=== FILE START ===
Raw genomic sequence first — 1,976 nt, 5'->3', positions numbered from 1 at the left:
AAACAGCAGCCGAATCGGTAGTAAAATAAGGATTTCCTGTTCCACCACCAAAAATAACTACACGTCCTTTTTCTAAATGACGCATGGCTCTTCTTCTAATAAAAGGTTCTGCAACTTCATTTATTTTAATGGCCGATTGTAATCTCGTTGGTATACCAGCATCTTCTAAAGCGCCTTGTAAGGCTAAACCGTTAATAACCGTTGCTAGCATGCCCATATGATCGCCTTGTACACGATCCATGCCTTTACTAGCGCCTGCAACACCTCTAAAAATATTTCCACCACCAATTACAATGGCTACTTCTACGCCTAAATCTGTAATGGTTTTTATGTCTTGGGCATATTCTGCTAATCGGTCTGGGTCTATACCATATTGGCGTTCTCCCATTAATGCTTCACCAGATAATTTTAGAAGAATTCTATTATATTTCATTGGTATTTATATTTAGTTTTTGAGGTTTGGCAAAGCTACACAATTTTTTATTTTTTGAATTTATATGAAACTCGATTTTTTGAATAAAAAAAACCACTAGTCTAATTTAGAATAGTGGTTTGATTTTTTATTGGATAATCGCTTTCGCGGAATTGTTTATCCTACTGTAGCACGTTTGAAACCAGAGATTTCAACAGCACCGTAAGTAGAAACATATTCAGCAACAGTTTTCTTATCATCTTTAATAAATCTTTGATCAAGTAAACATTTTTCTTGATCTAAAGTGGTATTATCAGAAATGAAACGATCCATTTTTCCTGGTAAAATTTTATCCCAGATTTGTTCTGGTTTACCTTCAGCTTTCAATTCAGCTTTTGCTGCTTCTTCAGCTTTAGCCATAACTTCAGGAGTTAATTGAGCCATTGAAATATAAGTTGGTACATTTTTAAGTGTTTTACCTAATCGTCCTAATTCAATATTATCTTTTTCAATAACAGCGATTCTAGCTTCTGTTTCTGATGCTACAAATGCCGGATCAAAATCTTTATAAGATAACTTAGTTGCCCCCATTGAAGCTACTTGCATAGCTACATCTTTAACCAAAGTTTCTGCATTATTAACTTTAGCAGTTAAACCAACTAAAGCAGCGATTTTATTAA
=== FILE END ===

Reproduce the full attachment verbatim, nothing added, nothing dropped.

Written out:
Raw genomic sequence first — 1,976 nt, 5'->3', positions numbered from 1 at the left:
AAACAGCAGCCGAATCGGTAGTAAAATAAGGATTTCCTGTTCCACCACCAAAAATAACTACACGTCCTTTTTCTAAATGACGCATGGCTCTTCTTCTAATAAAAGGTTCTGCAACTTCATTTATTTTAATGGCCGATTGTAATCTCGTTGGTATACCAGCATCTTCTAAAGCGCCTTGTAAGGCTAAACCGTTAATAACCGTTGCTAGCATGCCCATATGATCGCCTTGTACACGATCCATGCCTTTACTAGCGCCTGCAACACCTCTAAAAATATTTCCACCACCAATTACAATGGCTACTTCTACGCCTAAATCTGTAATGGTTTTTATGTCTTGGGCATATTCTGCTAATCGGTCTGGGTCTATACCATATTGGCGTTCTCCCATTAATGCTTCACCAGATAATTTTAGAAGAATTCTATTATATTTCATTGGTATTTATATTTAGTTTTTGAGGTTTGGCAAAGCTACACAATTTTTTATTTTTTGAATTTATATGAAACTCGATTTTTTGAATAAAAAAAACCACTAGTCTAATTTAGAATAGTGGTTTGATTTTTTATTGGATAATCGCTTTCGCGGAATTGTTTATCCTACTGTAGCACGTTTGAAACCAGAGATTTCAACAGCACCGTAAGTAGAAACATATTCAGCAACAGTTTTCTTATCATCTTTAATAAATCTTTGATCAAGTAAACATTTTTCTTGATCTAAAGTGGTATTATCAGAAATGAAACGATCCATTTTTCCTGGTAAAATTTTATCCCAGATTTGTTCTGGTTTACCTTCAGCTTTCAATTCAGCTTTTGCTGCTTCTTCAGCTTTAGCCATAACTTCAGGAGTTAATTGAGCCATTGAAATATAAGTTGGTACATTTTTAAGTGTTTTACCTAATCGTCCTAATTCAATATTATCTTTTTCAATAACAGCGATTCTAGCTTCTGTTTCTGATGCTACAAATGCCGGATCAAAATCTTTATAAGATAACTTAGTTGCCCCCATTGAAGCTACTTGCATAGCTACATCTTTAACCAAAGTTTCTGCATTATTAACTTTAGCAGTTAAACCAACTAAAGCAGCGATTTTATTAA